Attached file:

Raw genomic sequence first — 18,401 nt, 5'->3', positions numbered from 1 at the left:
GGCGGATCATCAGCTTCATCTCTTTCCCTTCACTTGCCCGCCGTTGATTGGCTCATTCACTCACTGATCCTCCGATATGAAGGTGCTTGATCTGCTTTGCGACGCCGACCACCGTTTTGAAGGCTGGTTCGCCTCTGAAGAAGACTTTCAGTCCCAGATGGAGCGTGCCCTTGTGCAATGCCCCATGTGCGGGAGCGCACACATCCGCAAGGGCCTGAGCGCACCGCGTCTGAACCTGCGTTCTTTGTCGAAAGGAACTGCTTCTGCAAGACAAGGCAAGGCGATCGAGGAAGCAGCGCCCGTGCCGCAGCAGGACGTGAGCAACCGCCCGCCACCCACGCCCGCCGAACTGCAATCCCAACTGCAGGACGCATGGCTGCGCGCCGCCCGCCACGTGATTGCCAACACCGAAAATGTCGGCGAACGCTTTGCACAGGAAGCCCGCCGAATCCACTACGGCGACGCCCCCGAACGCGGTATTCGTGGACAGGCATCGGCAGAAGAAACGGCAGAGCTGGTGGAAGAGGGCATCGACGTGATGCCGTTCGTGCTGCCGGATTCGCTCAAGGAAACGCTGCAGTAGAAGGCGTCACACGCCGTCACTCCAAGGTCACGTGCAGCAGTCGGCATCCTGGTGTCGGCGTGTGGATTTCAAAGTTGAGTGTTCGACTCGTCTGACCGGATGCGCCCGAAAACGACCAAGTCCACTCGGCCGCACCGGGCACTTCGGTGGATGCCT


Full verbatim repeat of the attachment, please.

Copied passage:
Raw genomic sequence first — 18,401 nt, 5'->3', positions numbered from 1 at the left:
GGCGGATCATCAGCTTCATCTCTTTCCCTTCACTTGCCCGCCGTTGATTGGCTCATTCACTCACTGATCCTCCGATATGAAGGTGCTTGATCTGCTTTGCGACGCCGACCACCGTTTTGAAGGCTGGTTCGCCTCTGAAGAAGACTTTCAGTCCCAGATGGAGCGTGCCCTTGTGCAATGCCCCATGTGCGGGAGCGCACACATCCGCAAGGGCCTGAGCGCACCGCGTCTGAACCTGCGTTCTTTGTCGAAAGGAACTGCTTCTGCAAGACAAGGCAAGGCGATCGAGGAAGCAGCGCCCGTGCCGCAGCAGGACGTGAGCAACCGCCCGCCACCCACGCCCGCCGAACTGCAATCCCAACTGCAGGACGCATGGCTGCGCGCCGCCCGCCACGTGATTGCCAACACCGAAAATGTCGGCGAACGCTTTGCACAGGAAGCCCGCCGAATCCACTACGGCGACGCCCCCGAACGCGGTATTCGTGGACAGGCATCGGCAGAAGAAACGGCAGAGCTGGTGGAAGAGGGCATCGACGTGATGCCGTTCGTGCTGCCGGATTCGCTCAAGGAAACGCTGCAGTAGAAGGCGTCACACGCCGTCACTCCAAGGTCACGTGCAGCAGTCGGCATCCTGGTGTCGGCGTGTGGATTTCAAAGTTGAGTGTTCGACTCGTCTGACCGGATGCGCCCGAAAACGACCAAGTCCACTCGGCCGCACCGGGCACTTCGGTGGATGCCT